Europe's Endgame: Within a Decade, Britain Will Hold a Referendum on Membership of the European Union-And the Yes Campaign Will Find Its Arguments Enfeebled by Lack of Exercise. Will Anyone Dare Make the Pro-EU Case?

By Behr, Rafael | New Statesman (1996), May 21, 2012 | Go to article overview

Europe's Endgame: Within a Decade, Britain Will Hold a Referendum on Membership of the European Union-And the Yes Campaign Will Find Its Arguments Enfeebled by Lack of Exercise. Will Anyone Dare Make the Pro-EU Case?


Behr, Rafael, New Statesman (1996)


It is getting harder to make the case for Britain's membership of the European Union for the practical reason that the alliance is changing faster than arguments in favour of it can be devised. The crisis in the eurozone will result in either a messy unravelling of the single currency or its renewal through deeper economic and political integration. Either way, the EU will be transformed and new rules of engagement between Britain and the rest of the continent will have to be set. The pressure to offer that revised arrangement to the public in a referendum will be irresistible.

Most Conservative MPs now fully expect their party's next manifesto to include the pledge of a vote on EU membership. Labour and the Liberal Democrats doubt they can avoid making the same offer, although they tend to be less enthusiastic about the idea.

The plebiscite is a demand usually made by opponents of Britain's EU membership. Supporters have always feared the potency of the sceptics' rhetoric of national liberation. They mistrust the campaigning efficacy of arguments based on trade advantage and fear of diplomatic isolation.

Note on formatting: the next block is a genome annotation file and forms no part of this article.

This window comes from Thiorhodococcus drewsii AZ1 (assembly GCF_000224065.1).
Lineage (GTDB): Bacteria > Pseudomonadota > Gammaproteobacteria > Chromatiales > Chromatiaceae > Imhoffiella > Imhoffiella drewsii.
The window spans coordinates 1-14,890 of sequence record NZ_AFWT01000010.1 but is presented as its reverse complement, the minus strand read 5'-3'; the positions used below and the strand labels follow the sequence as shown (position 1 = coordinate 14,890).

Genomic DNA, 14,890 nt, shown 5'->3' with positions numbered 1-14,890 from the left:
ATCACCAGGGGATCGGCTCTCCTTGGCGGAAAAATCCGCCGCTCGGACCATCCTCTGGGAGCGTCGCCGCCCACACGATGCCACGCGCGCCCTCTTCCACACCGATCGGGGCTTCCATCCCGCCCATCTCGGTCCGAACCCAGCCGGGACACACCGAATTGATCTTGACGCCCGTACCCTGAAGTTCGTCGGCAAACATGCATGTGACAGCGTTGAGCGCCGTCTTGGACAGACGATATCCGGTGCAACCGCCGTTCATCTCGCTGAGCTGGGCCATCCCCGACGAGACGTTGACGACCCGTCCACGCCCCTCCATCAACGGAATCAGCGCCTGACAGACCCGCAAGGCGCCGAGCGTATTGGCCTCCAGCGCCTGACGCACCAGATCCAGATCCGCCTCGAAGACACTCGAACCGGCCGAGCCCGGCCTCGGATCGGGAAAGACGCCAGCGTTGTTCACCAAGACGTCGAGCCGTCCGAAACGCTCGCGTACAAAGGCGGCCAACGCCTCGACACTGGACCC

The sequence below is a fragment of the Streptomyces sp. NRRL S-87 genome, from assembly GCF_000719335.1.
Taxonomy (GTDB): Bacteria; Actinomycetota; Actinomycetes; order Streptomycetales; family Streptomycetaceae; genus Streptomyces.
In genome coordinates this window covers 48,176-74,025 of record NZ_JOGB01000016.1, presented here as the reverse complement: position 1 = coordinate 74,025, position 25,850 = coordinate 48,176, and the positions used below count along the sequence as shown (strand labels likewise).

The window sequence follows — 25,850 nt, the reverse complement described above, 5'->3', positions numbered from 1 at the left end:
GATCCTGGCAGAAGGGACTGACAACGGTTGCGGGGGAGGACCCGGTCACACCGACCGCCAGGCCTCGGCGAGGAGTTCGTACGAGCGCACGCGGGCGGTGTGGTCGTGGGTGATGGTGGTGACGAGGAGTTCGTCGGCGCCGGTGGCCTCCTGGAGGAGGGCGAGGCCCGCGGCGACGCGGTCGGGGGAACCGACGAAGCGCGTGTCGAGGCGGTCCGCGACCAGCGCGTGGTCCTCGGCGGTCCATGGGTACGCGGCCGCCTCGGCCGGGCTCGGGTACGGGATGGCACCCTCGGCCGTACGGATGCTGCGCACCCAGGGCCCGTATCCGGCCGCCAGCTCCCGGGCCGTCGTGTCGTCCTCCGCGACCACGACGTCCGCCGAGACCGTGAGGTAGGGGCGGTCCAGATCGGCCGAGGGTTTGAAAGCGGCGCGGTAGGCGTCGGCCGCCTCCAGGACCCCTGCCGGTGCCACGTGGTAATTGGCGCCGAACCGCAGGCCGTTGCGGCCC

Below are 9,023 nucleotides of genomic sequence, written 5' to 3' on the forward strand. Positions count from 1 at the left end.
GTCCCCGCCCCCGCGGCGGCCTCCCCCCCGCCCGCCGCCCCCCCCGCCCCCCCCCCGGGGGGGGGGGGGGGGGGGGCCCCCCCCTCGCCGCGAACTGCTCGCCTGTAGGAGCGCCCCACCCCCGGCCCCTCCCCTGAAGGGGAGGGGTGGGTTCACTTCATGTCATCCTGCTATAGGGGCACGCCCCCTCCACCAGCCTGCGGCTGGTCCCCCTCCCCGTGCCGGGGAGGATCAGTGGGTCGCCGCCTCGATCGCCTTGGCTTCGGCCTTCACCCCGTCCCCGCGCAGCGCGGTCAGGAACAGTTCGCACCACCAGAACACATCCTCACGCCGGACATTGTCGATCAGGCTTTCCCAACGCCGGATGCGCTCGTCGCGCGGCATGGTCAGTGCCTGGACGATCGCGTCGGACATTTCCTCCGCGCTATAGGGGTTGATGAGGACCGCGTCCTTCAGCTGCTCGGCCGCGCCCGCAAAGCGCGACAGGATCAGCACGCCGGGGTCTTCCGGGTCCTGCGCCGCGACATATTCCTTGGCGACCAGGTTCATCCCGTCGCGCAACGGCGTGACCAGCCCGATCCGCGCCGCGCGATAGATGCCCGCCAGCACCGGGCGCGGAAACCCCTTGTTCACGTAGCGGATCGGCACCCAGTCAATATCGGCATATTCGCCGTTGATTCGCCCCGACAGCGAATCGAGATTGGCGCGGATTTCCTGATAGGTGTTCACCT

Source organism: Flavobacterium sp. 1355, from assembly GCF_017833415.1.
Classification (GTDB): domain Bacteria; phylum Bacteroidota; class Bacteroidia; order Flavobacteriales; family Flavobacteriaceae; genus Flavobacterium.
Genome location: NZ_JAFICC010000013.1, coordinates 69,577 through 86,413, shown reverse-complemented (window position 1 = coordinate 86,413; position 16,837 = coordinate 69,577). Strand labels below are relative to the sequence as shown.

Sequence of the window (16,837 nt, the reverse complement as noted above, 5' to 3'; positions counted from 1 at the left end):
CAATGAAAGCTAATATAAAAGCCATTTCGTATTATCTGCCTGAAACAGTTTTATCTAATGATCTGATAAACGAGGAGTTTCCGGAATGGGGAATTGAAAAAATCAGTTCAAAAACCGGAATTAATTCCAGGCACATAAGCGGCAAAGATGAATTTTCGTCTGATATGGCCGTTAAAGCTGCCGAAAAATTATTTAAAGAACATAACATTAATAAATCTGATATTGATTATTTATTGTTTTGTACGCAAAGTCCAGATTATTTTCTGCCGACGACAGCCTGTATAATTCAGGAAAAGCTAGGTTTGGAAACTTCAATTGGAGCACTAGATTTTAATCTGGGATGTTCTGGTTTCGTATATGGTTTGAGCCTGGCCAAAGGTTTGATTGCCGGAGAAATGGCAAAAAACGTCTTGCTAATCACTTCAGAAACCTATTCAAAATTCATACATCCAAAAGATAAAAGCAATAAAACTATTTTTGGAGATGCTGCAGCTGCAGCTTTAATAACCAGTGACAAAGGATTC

The pro-Europeans' reluctance to popularise their cause and their readiness to denounce their opponents as cranks and xenophobes has confirmed a small but vocal minority in the conviction that Brussels is an elite conspiracy against the common citizen.

Pro-Europeanism in Britain is as much a habit of government as an ideological position. Successive administrations inherit the legal and bureaucratic edifice of Continental entanglement and decide, on advice from civil servants, that acquiescence is the easiest path. That is as true of David Cameron's government as it was of Gordon Brown's and Tony Blair's. The difference is that Cameron has no permission from his party to make compromises for Europe's sake. Cameron is also unlucky to be in power during the biggest crisis in the history of the EU. The misfortune is compounded by the lack of attention he paid to Brussels before he entered Downing Street.

The Conservative leader has tended to view his party's hatred of the EU as a dangerous obsession - an old marching tune from the party's days parading up and down the unelectable fringe. Euroscepticism was to be placated internally but never advertised to the country. In opposition, Cameron pulled the Tories out of the moderate European People's Party (EPP) grouping in the European Parliament. In government, he has legislated for a "referendum lock" to prevent any future transfer of powers to Brussels being smuggled past the electorate.

Neither of those measures was meant to have any practical significance. Because Cameron found the European Parliament uninteresting, he presumed it was irrelevant. When the bill containing the referendum lock was drafted in the autumn of 2010, the Prime Minister thought Brussels had finished making treaties for a generation. He was wrong on both counts. Withdrawal from the EPP cut off diplomatic channels to a clique of powerful bosses of sister conservative parties on the Continent: Chancellor Angela Merkel of Germany, the former French president Nicolas Sarkozy, the European Council president, Herman Van Rompuy, and the president of the European Commission, Jose Manuel Barroso. Alienation from that club diminished Cameron's ability to influence negotiations on a treaty to stabilise the single currency at the end of last year. Those discussions then produced a treaty that Cameron could not sign for fear of provoking a ferocious rebellion in his party.

The subsequent decision to veto a pan-European deal, leaving most EU members to press ahead without Britain, was a watershed moment. It showed that the opposition culture of righteous anger is stronger in the Conservative Party than the governing tradition of diplomatic pragmatism. That places Britain's ruling party outside the European mainstream, which further diminishes Cameron's ability to shape events. …

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